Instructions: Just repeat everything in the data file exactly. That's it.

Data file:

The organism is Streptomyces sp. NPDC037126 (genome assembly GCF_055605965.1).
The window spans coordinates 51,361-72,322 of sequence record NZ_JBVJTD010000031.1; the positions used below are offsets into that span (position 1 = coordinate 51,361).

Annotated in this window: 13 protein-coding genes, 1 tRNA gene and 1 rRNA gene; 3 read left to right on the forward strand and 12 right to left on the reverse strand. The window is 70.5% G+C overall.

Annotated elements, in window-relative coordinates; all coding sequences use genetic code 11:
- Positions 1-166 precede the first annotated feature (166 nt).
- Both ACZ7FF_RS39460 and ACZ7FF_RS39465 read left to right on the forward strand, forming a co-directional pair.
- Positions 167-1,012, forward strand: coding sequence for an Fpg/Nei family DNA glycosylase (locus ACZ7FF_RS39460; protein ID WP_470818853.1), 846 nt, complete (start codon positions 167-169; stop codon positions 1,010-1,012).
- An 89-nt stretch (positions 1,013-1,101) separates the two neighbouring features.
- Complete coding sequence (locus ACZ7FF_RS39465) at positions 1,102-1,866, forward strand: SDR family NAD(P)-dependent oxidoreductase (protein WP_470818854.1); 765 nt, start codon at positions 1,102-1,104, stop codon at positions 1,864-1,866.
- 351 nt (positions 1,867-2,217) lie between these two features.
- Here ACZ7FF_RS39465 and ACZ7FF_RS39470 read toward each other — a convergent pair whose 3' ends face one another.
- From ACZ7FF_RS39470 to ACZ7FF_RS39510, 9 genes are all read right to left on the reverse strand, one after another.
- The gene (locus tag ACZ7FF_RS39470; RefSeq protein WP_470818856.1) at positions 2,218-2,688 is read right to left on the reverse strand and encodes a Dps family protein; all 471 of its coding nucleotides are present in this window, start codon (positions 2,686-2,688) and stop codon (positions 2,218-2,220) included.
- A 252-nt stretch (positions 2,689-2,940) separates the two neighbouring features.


The organism is Streptomyces sp. NPDC037126 (genome assembly GCF_055605965.1).
The window spans coordinates 51,361-72,322 of sequence record NZ_JBVJTD010000031.1; the positions used below are offsets into that span (position 1 = coordinate 51,361).

Annotated in this window: 13 protein-coding genes, 1 tRNA gene and 1 rRNA gene; 3 read left to right on the forward strand and 12 right to left on the reverse strand. The window is 70.5% G+C overall.

Annotated elements, in window-relative coordinates; all coding sequences use genetic code 11:
- Positions 1-166 precede the first annotated feature (166 nt).
- Both ACZ7FF_RS39460 and ACZ7FF_RS39465 read left to right on the forward strand, forming a co-directional pair.
- Positions 167-1,012, forward strand: coding sequence for an Fpg/Nei family DNA glycosylase (locus ACZ7FF_RS39460; protein ID WP_470818853.1), 846 nt, complete (start codon positions 167-169; stop codon positions 1,010-1,012).
- An 89-nt stretch (positions 1,013-1,101) separates the two neighbouring features.
- Complete coding sequence (locus ACZ7FF_RS39465) at positions 1,102-1,866, forward strand: SDR family NAD(P)-dependent oxidoreductase (protein WP_470818854.1); 765 nt, start codon at positions 1,102-1,104, stop codon at positions 1,864-1,866.
- 351 nt (positions 1,867-2,217) lie between these two features.
- Here ACZ7FF_RS39465 and ACZ7FF_RS39470 read toward each other — a convergent pair whose 3' ends face one another.
- From ACZ7FF_RS39470 to ACZ7FF_RS39510, 9 genes are all read right to left on the reverse strand, one after another.
- The gene (locus tag ACZ7FF_RS39470; RefSeq protein WP_470818856.1) at positions 2,218-2,688 is read right to left on the reverse strand and encodes a Dps family protein; all 471 of its coding nucleotides are present in this window, start codon (positions 2,686-2,688) and stop codon (positions 2,218-2,220) included.
- A 252-nt stretch (positions 2,689-2,940) separates the two neighbouring features.